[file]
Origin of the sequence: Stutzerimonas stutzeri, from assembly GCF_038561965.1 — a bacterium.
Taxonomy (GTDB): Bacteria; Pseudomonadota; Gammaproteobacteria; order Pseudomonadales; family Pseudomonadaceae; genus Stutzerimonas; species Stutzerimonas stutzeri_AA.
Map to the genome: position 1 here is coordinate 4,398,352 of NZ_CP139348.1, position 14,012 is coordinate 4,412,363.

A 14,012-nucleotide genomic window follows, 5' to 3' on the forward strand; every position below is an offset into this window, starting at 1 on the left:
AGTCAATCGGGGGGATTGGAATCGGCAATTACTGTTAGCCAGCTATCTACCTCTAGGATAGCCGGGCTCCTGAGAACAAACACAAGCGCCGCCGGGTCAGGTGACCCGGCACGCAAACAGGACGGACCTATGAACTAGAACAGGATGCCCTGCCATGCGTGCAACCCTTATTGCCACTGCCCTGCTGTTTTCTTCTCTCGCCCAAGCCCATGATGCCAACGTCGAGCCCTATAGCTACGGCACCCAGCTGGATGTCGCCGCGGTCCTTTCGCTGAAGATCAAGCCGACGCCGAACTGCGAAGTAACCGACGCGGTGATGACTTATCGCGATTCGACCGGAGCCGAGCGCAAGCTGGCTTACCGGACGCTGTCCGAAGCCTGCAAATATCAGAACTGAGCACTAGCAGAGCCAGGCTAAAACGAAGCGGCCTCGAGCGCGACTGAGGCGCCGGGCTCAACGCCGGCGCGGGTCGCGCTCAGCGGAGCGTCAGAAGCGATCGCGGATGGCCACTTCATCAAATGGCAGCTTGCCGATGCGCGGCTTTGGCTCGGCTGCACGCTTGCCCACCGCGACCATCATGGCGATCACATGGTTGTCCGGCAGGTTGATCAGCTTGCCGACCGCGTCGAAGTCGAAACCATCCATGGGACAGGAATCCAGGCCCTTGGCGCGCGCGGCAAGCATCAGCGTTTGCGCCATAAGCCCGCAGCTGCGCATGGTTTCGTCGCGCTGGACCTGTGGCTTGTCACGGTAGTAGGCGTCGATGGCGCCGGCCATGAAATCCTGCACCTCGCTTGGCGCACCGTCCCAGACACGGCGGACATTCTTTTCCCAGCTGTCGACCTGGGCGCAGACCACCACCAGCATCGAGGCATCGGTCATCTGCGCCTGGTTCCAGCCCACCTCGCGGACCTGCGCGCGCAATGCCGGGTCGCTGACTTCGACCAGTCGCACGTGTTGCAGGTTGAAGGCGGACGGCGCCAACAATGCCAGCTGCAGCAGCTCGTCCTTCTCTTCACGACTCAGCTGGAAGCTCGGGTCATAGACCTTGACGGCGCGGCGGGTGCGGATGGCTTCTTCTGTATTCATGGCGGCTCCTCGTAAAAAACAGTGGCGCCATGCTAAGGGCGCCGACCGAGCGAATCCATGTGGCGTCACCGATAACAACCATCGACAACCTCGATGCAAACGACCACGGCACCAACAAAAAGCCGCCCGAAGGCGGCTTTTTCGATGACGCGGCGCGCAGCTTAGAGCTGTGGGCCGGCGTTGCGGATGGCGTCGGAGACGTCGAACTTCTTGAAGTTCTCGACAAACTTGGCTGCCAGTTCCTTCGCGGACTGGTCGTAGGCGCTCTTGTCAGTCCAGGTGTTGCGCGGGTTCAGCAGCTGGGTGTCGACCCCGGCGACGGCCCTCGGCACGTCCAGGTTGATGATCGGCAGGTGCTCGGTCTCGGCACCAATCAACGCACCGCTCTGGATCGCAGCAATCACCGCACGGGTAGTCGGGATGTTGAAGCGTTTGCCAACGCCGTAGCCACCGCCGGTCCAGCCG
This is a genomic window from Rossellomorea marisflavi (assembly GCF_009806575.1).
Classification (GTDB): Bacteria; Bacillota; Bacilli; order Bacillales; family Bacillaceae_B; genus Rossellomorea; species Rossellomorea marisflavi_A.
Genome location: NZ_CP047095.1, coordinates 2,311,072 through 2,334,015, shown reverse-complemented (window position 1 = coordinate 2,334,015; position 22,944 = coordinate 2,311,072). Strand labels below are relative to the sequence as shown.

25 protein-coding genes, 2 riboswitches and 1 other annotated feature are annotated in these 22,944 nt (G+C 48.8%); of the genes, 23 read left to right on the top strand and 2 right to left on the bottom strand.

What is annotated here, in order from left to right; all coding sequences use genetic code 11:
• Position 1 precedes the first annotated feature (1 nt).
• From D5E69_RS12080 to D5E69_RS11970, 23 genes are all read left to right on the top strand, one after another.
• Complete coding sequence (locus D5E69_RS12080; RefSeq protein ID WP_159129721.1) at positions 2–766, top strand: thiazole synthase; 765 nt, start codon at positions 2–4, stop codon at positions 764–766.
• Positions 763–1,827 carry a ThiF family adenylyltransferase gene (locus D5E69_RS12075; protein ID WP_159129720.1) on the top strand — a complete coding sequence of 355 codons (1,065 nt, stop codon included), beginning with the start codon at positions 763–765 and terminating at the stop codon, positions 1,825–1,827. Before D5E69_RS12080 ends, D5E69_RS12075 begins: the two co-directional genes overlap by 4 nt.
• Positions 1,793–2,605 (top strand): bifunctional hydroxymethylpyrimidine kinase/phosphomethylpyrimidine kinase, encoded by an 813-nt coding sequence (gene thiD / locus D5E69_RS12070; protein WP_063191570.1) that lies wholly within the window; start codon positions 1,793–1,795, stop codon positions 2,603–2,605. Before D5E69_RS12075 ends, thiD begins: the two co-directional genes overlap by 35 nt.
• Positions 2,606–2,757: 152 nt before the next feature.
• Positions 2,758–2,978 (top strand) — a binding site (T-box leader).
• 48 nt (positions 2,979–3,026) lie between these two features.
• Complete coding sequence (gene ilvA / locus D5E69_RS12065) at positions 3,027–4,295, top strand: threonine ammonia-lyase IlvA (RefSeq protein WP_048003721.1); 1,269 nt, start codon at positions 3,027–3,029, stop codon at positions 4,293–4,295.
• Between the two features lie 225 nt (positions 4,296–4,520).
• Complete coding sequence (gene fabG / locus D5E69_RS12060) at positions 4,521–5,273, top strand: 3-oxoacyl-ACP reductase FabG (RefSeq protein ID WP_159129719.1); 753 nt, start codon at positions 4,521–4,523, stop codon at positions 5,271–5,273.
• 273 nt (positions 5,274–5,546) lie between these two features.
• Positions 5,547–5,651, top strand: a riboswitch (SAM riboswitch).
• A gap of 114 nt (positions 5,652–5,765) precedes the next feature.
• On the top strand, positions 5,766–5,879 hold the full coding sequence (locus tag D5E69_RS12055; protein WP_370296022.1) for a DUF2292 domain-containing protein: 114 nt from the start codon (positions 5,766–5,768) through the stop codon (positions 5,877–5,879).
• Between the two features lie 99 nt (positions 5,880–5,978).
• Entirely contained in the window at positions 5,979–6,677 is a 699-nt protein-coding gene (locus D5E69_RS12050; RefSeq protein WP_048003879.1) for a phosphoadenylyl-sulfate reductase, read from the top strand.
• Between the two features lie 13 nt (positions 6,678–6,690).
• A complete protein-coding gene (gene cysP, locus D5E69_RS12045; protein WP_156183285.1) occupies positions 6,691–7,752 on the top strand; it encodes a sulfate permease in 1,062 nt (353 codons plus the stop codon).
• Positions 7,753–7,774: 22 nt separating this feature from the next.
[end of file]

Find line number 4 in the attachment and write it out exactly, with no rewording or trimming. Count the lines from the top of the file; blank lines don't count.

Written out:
A 14,012-nucleotide genomic window follows, 5' to 3' on the forward strand; every position below is an offset into this window, starting at 1 on the left: